The observation of time utilisation in the household and family context ties on the development of employment times. However, what is taking centre stage now are not primarily individual working times, but rather the employment arrangements negotiated and shaped in the household and family context.

The first point of interest here are the life style determinants which contribute to the success of stable and subjectively desired arrangements. Employment arrangements result from complex negotiating processes. They are flanked by formal and informal settings (e.g. family and neighbourhood networks, care institutions, etc.). This chapter aims to identify these and other determinants of success.

We will also have to determine the influence exercised by the factual employment arrangements in the household and family context. Time and activity patterns of couples come into focus here in order to e.g. evaluate the impact of partner employment on the time being spent on household work and care as well as on the disposable time.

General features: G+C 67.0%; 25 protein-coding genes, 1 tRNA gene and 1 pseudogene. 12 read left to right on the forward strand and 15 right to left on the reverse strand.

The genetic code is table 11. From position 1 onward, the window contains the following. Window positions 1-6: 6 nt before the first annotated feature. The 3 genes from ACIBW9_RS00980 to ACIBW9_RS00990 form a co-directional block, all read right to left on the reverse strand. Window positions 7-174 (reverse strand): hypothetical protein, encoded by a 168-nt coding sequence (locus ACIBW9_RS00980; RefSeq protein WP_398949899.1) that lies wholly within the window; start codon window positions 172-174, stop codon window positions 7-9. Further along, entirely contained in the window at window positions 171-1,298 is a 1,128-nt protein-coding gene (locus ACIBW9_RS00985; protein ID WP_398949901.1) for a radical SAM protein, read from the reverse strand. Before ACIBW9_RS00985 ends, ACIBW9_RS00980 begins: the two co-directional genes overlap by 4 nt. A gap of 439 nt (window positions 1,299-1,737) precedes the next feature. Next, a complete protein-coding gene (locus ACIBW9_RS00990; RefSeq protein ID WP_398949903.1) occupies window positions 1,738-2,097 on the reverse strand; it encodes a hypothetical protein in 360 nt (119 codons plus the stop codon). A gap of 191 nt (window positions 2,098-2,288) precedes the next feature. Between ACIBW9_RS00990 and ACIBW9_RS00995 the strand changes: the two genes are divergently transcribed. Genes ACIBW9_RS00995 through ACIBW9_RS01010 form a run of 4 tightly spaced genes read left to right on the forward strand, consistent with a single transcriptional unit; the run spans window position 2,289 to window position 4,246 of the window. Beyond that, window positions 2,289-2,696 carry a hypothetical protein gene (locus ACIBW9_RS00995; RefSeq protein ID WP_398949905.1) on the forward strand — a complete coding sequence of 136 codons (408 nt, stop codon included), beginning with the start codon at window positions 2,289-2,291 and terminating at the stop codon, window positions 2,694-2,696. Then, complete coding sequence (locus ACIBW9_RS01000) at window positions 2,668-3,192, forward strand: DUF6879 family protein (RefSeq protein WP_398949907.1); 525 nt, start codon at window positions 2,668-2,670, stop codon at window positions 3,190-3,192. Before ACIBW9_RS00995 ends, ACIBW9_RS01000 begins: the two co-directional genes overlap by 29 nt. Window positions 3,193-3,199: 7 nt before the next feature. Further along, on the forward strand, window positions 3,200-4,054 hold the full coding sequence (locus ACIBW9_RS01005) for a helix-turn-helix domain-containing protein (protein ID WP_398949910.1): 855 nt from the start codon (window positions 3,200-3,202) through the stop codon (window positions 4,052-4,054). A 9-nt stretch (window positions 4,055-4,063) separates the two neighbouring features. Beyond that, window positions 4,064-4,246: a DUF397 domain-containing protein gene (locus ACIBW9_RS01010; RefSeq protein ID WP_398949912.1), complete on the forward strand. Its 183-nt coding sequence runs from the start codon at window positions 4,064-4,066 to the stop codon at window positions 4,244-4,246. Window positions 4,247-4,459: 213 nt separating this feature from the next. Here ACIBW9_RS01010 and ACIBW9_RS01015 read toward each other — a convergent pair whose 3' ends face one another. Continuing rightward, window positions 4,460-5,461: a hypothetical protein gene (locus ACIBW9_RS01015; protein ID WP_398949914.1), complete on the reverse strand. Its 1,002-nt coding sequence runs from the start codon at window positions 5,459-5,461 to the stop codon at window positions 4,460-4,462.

Finally, factual time utilisation will be contrasted with subjective desires. We proceed from the assumption that under the present power relations and governance structures, individual time preferences and factual patterns of time utilisation are always overlaid by income pressures and family obligations. They cannot be considered separately from social and gender-specific inequality. Against this backdrop, the factual time and activity patterns are not necessarily those desired. Shortage of time and lacking time autonomy can represent load factors which impair the possibilities of social participation. To identify these desires and pressures regarding time utilisation is also one of this chapter’s tasks.


Results (German)
Vortrag "Erwerbs- und Zeitmuster in der sozioökonomischen Berichterstattung" bei der Konferenz FoDaSt am 2./3. April 2008 in Hannover PDF
Gwozdz, Wencke/Bietz, Sabine (2007): Expertise "Zeitstrukturen - Zur Arbeit mit den Zeitbudget-Daten des Statistischen Bundesamts". soeb-Arbeitspapier 2007-2. PDF
Documents (German)
Hacket, Anne: Beschreibung der unterschiedlichen Indikatoren PDF

Responsibility for this chapter

Institut für Sozialwissenschaftliche Forschung (ISF München)